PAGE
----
A few weeks ago, I said that I would review trades I had made. So far, I have presented one. Not what I had in mind, but since December I have been involved in a demanding project on a state of the art boiler plant at a major university that is taking all of my time. In fact, I have been working 7 days a week on it. The plant was designed by another firm, and I have been hired to do what is known as coordination drawings, which is an industry euphemism for "take the engineer's poorly thought out plan and figure out how to make it work". I would not have taken the job except I did not anticipate that it was going to be as bad as it has been. Even so, I am glad to know that my contribution to the success of the project is significant.
It has also brought fully to my attention why governments and institutions are so poorly equipped to manage major projects. For starters, it is extremely difficult to get a large number of people to agree on anything. Secondly, those who are given responsibility for implementing whatever is agreed to want to delegate all of the details to subordinates so that they can avoid responsiblity for making difficult decisions. Then, finally, once the details are presented for approval, the whole process starts over again. It's like groundhog day times 10.
What is most evident is that the majority of people involved in projects and programs are ill equipped to deal with the difficult task of implementation. Realizing how difficult it is to actually manage all of the details, there is a great tendency to jump over them, which only results in double the work later.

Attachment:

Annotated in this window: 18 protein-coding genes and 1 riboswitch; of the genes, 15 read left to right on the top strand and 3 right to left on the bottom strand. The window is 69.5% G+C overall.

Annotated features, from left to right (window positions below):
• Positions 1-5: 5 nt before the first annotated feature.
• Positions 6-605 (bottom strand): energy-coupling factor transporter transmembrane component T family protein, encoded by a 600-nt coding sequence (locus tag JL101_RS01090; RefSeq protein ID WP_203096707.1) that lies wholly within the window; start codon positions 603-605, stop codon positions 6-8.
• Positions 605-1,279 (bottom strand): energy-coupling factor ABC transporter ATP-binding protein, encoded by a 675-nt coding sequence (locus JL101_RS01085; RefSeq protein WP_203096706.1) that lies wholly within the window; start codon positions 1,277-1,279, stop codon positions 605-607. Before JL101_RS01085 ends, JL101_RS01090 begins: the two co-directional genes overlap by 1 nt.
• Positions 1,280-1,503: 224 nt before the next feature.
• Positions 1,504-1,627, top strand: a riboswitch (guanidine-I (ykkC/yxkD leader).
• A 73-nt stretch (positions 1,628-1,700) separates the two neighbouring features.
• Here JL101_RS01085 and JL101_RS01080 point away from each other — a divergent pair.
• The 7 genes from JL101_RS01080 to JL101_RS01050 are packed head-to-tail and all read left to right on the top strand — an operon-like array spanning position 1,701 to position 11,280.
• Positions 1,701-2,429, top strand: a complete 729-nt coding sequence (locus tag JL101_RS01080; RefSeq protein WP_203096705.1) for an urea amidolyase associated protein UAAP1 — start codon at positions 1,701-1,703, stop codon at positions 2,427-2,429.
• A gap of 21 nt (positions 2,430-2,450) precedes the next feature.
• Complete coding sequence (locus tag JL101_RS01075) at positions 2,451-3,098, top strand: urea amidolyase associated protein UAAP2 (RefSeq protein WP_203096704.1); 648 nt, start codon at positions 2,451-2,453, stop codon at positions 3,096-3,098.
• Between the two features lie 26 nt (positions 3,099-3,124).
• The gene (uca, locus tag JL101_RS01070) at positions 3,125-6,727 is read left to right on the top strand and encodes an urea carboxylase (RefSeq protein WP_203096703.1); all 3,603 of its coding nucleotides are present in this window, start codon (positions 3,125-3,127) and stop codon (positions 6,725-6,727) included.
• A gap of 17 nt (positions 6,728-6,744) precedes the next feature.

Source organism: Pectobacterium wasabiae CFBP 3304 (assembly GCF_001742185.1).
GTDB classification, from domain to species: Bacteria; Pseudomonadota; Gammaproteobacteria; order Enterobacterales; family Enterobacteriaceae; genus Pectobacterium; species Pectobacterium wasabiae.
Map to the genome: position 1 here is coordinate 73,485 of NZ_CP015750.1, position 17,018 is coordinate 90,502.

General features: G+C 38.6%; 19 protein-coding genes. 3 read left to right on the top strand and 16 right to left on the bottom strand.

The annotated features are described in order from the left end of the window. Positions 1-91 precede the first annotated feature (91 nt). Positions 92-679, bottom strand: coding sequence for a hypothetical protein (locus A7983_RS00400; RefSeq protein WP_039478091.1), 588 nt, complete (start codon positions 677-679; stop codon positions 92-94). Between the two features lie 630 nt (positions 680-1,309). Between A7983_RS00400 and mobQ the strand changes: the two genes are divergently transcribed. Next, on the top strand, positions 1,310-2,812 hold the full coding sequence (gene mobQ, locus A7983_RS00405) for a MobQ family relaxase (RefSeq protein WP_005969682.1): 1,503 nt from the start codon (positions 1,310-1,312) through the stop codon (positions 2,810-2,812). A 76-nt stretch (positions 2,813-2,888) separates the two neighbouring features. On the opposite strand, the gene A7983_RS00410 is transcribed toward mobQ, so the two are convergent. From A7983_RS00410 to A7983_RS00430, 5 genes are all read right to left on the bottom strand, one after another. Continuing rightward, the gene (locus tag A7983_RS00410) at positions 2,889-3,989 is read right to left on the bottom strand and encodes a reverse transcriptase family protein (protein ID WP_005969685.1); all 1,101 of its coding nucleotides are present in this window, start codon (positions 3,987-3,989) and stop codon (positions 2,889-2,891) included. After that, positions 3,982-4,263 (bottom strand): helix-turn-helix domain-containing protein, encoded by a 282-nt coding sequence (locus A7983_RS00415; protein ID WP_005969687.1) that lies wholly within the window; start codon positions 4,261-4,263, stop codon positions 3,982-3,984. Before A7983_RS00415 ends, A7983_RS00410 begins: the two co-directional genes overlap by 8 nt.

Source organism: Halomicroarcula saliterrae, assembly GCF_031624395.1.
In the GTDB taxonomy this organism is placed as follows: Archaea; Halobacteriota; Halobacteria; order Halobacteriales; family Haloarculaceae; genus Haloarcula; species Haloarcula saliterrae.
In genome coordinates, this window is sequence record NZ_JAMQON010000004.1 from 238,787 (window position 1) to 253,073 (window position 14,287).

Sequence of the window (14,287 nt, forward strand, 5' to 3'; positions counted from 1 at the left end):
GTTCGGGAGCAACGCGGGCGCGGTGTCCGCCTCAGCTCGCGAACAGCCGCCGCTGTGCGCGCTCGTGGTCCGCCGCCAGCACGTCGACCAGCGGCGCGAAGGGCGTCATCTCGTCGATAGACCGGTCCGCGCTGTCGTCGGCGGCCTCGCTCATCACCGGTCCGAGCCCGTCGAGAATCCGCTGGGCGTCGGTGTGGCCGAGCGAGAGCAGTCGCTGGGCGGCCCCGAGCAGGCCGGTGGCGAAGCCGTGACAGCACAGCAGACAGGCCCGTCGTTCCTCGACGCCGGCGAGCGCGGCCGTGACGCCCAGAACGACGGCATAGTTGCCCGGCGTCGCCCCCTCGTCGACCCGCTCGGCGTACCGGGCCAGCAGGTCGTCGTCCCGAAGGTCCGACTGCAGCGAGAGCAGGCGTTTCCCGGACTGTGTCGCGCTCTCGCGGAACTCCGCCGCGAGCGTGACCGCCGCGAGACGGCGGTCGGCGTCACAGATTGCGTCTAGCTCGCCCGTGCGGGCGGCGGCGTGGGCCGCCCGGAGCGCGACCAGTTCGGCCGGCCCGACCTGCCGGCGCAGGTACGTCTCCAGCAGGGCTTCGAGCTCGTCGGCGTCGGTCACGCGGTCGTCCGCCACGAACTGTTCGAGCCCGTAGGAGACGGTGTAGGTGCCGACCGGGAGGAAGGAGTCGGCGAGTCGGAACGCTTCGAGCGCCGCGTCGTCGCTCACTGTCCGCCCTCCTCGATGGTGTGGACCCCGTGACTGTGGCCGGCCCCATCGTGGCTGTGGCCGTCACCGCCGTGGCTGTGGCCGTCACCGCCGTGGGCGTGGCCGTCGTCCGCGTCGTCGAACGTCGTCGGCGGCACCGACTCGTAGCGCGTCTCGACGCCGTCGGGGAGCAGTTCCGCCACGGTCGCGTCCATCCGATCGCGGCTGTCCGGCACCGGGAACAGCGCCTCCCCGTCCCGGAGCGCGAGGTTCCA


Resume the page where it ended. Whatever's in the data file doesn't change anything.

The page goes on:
Looking at our current economic situation and the bailout legislation, it is clear that our legislators delegated the details to subordinates, passed the bills without reading them, and are now reaping the results of all the mistakes.
First and foremost, as a society, we must learn to slow down and simplify. People are in such a hurry to get whereever is it they think they're going, that they don't realize it is taking them twice as long than if they took more time to prepare. Abraham Lincoln said that if someone gave him six hours to chop down a tree, he would spend the first four hours sharpening his axe. (Haste makes waste.) So much of what we do is needless busy work that is the result of poor preparation because of impatience. We also tend to make things overly complex. Can anyone really defend the complexity of the tax code? Has it really resulted in fair taxation and greater revenues? I don't think so. Most of what government does is unneccesarily complex.
The same things can be said for trading. Slowdown and simplify. Prepare. Don't jump over the details. Take responsibility.
I just did a quick paper trade backtest on a simple trendfollowing system picking a Nasdaq 100 stock at random. It took 4 years before the system took off ultimately returning 1000% on this one stock. If you had gotten in a hurry and moved on you would have missed the best part.
Keeping it simple enables us to keep our focus and stay the course instead of getting lost in needless complexity that leaves us running around in circles never seeming to actually get anywhere. So pick a simple system, work out the details and stick to it. You'll eventually reap the rewards, which is the great thing about trading - you don't have to depend on a bunch of yahoos to make it work, it's all up to you.